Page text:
1. Try to make signs look like the things or actions you want to communicate.
    This sign for 'baby' looks like someone holding
    a baby.
    baby


  2. Watch for signs your child makes up and use them. Many children, for example, make up signs to name people in the family.
    One child made this sign for her sister, Maria, who wears glasses.
    Maria

  3. Use hand shape, position, and movement to make different signs. For example, when making the sign for drinking from a cup you could...

    Shape your hand like a cup. Then move your hand as if you were drinking from the cup. Or, if you wanted to sign about drinking from your hands, you could change your hand shape like this:
    drink (from a cup) drink (from hands)

  4. Try to create similar signs for actions or things that go together. For example:
    stand lie down jump


    You can also create similar signs for opposites, like 'push' and 'pull'.


  5. "Put the cup on the table."
    cup cup on table
  6. Combine signs for objects, actions, and ideas to create sentences. A child who learns to put ideas together will develop more complete communication skills.

Examples of signs

These signs are from American Sign Language. You may find useful ideas for creating your own home signs from these signs, together with signs from your local sign language. These examples also show the many types of signs a child needs to know in order to communicate.

Signs for people

woman mother sister his, her, their, your
direct sign
towards
person
man father brother our



Signs for things

water bread money
chicken
sign
house village,
community
school toilet shoe, sandal


Describing signs

happy angry clean, nice dirty thirsty
hot cold deaf red blue


These examples also show how each sign can be changed and combined with other signs to give it new meaning.

Action signs

about doing something about thinking about relating to others
start stop understand forget like love
use walk want
don't
want
help play


Question signs

what
where why who no yes


Signs about direction

under inside outside to "Throw the ball to her"
Direct the
sign toward
the person or
object.
ball throw to her


Signs about time

future "It's going to rain." past "It rained"
future-sign rain past-sign rain
now "It is
raining"
day night
rain now

Encourage your child to make sounds

Children start using hand movements and gestures at an early age, and these can become the basis for developing communication and sign language. Children also start making sounds and noises at an early age, and these too can become the basis of communication and the development of spoken language.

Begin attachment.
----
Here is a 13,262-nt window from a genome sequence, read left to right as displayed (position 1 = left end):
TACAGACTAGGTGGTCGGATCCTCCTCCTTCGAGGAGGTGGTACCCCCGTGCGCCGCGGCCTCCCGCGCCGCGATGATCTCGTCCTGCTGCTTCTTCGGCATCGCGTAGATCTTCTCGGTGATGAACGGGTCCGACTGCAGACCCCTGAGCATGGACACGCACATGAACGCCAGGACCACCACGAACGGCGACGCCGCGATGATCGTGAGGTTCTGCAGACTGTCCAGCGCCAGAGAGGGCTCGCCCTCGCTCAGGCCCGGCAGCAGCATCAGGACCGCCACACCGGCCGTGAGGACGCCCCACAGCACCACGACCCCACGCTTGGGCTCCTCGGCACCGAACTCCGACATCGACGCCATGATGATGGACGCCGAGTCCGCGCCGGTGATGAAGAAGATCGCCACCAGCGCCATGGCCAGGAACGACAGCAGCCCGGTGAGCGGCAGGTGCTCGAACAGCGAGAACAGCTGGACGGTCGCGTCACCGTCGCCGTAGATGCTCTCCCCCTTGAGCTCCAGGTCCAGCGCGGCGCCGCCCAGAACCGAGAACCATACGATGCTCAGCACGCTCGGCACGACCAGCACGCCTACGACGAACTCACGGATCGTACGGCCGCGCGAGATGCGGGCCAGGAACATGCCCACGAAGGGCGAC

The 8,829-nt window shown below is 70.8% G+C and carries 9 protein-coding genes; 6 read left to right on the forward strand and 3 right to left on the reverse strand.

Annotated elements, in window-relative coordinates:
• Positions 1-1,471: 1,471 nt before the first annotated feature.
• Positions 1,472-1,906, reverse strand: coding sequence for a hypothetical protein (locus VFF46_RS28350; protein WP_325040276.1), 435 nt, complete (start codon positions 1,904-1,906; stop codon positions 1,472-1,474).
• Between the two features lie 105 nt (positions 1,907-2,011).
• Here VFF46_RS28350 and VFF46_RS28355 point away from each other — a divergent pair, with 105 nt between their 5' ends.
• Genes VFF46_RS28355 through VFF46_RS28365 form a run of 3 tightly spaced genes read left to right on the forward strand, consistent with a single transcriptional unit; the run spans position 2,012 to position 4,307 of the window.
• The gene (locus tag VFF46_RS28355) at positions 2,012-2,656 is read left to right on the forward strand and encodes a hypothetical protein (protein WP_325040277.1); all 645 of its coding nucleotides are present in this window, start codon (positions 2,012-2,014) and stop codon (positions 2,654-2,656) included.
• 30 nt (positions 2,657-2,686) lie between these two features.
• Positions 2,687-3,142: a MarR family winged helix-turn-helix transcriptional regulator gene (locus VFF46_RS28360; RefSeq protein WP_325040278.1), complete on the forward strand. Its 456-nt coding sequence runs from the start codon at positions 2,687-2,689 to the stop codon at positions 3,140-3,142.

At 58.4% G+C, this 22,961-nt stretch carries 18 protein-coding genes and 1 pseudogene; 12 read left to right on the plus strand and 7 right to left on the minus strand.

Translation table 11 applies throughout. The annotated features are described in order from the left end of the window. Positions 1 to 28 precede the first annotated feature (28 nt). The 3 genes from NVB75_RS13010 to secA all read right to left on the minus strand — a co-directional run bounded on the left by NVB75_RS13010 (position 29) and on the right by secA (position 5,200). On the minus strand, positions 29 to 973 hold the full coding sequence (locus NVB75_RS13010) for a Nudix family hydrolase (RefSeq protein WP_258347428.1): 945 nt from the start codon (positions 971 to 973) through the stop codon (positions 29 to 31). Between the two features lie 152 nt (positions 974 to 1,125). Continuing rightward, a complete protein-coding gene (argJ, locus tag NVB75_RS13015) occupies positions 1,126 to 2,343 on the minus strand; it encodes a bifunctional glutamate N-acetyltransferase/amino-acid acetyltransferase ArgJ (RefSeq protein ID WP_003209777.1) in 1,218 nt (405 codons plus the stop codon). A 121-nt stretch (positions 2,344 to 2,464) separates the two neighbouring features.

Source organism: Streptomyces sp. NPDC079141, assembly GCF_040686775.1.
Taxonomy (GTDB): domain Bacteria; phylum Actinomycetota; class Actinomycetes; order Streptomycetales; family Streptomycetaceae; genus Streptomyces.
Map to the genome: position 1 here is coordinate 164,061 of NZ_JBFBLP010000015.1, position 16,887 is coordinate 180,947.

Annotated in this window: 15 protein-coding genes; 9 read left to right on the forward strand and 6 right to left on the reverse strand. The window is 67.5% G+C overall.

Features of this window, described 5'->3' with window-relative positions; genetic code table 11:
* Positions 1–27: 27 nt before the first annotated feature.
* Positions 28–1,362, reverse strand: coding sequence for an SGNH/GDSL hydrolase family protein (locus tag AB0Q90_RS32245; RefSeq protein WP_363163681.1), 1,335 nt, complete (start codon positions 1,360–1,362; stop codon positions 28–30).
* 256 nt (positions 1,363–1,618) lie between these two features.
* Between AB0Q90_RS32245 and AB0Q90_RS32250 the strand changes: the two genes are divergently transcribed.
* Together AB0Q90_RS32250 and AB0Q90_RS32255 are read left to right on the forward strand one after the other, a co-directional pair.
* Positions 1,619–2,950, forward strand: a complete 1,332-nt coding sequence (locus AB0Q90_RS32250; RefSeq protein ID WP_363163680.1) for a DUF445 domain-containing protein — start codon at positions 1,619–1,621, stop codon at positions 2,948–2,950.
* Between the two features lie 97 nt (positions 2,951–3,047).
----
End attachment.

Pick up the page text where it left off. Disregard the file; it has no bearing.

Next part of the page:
Your child needs to learn that a person makes sounds with the lips, the tongue, the breath, and vibrations in the throat and nose.

Teach a child how sounds feel in his body, how to control his breath, and how to shape his mouth and tongue to make different sounds.

As you do the activities below, encourage your child to imitate you. It can be difficult for a deaf child to learn to make sounds. So when he does, let him know he has done something important.

A man signs to a small child lying on his chest.
La la la...
  • Lay your child on your chest. At first, let him feel your chest rise and fall as you breathe normally, without talking.

    Then talk or sing, letting your child feel the different ways your chest moves.
A small child touches his father's face.
Encourage him to feel the breath coming out of
your mouth, too.
  • In a natural voice, speak very closely (about 8 centimeters or 3 inches) to your child's ear. Speaking this close makes sounds easier to hear. Your child will also feel your breath as you speak.
A woman leans close to speak to a small boy who plays with bricks.
Manuel, what are you making with your
blocks?



A man speaking as he carries his child.
Ba ba ba ba.
  • Make up sounds that are easy to see on your lips and repeat them often during the day.




  • Try matching a sound with an object.
A boy plays with his younger brother.
Bang!
The boy and his younger brother speaking.
Baan!
That's right, bang!
Praise your child when he makes a sound or says a word.




  • Try matching the length of
    a sign to a movement...
...or the length of a word
to a movement.
A girl bounces a ball and signs to her little brother.
Bounce... bounce... bounce... bounce.
The girl rolls a ball to her little brother.
Rooooll.
A man talks to his daughter.
Wa?
Yes, Emilia! You want some water?

Encourage your child to make sounds by praising her as soon as she makes a sound or says a word. Small praise is enough — you can use a smile as praise. Or point to your ear and say, "I heard you." Or nod or say, "Yes." Remember, it is very difficult for her to learn how to speak clearly and to communicate using spoken words.

Here are 3 ways to show your child you are paying attention to his sounds:

  • You can imitate him, showing that you enjoy imitating him. For example, if your child says "ooo" then you do that too, and wait to see if he does it again.
  • You can respond to his sound like it is the beginning of a conversation. Try to understand what your child is communicating and answer it.


A boy points to a bird while his mother flaps her arms.
Aaaa?
Bird. That's a bird in the tree.
  • You can ask him questions about what he is communicating. It will encourage him to start a conversation. Besides, asking questions is a good way to encourage him to ask you questions.


en.hesperian.org